Read more…

Via Streetsblog California
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Affordable Housing Awards from Cap-and-Trade Funds Announced


Funding from the Affordable Housing and Sustainable Communities program could help transform this corner of Stockton. Images: top, Google Street View; bottom, courtesy Domus Development

On Monday, the California Strategic Growth Council announced its recommendations for the first round of funding under the Affordable Housing and Sustainable Communities program. SGC staff recommended 28 projects, to be awarded a total of $122 million. The projects are split about evenly between Northern and Southern California.

Most of the recommended projects are for infill housing that include some transit, pedestrian, or bicycle improvements.

The Affordable Housing program is funded by California’s cap-and-trade auctions. By law, auction proceeds must be used to reduce greenhouse gas emissions. The AHSC was formed in recognition of the role that affordable housing can play in reducing emissions. That is, if housing is built near transit and with quality connections for biking and walking, it’s easier for residents to choose alternatives to driving, and thus reduce greenhouse gas emissions. This is found to be especially true with affordable housing.

The program is ambitious. In addition to reducing greenhouse gas emissions, the funds must also benefit disadvantaged communities. The Strategic Growth Council has also added other goals such as creating collaborations among entities working on housing and transportation–encouraging public agencies and private developers to work together, and housing developers to coordinate with transportation planners. Because of its complex requirements, staff created a two-step application process, in which potential grantees first submitted a simplified application. Those that were deemed likely to be eligible were invited to complete the more complex, detailed second application. Fifty-four projects were invited to apply in the second round, and offered assistance throughout the process.

The program awarded funds to projects all over the state: in nine regions, fifteen counties, 21 different cities. “I’m very pleased with the geographic distribution,” said McCoy. “One of our goals was to have projects that could serve as regional and local examples of what could be done. A diversity of places was important to us.”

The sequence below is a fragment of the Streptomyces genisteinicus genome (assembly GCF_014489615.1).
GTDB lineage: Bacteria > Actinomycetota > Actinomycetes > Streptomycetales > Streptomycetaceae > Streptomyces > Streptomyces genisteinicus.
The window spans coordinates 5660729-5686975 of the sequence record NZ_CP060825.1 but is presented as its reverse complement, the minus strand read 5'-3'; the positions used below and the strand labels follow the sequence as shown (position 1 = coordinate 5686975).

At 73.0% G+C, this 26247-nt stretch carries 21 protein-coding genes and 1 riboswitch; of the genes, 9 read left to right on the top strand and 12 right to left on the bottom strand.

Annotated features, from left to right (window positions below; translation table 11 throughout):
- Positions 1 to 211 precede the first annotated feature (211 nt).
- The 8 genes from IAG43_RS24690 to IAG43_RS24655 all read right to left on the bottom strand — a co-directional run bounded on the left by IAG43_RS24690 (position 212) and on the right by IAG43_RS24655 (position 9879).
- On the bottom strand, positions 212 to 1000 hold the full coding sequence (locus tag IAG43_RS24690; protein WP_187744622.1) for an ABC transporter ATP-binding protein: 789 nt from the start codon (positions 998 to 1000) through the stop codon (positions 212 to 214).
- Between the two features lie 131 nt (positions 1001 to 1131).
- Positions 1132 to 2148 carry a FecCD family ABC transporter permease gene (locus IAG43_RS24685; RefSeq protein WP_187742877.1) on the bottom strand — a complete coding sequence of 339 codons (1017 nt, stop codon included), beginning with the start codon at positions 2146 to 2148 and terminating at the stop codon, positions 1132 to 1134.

He says that in the final scoring, they made no allowance for geography other than the cap on how much money any one locality could be awarded. Some otherwise worthy projects did not get grants in this round because of that cap. Others didn’t make the list simply because of the limited funds available.

The staff recommendations are expected to be approved by the Council at its next meeting on June 30. In July, a series of workshops is planned to discuss lessons learned from this first round of funding. (See end of post for details.)

“We’ve learned so many things in this round,” said Mike McCoy, director of the SGC. “It’s been great to roll up our sleeves and get something out in twelve months, rather than philosophize for a couple of years about how this could be done.”

“And we’re coming right back in July to talk about revisions to the guidelines.”

Most of the projects recommended for funding are infill housing projects near transit, and many include some element of transportation infrastructure to improve connections to transit or encourage active transportation. For example, a senior housing project in Hayward will build new sidewalks, improve street lighting and crosswalks in the surrounding neighborhood, and create wayfinding between the project and the nearby BART station. It will also include bike lockers so residents can safely store their bicycles in an easily accessible location. Another project, the Westside Infill Transit Oriented Development in National City, will include construction of bike lanes, pedestrian pathways, and ADA enhancements in the surrounding neighborhood.

Read more…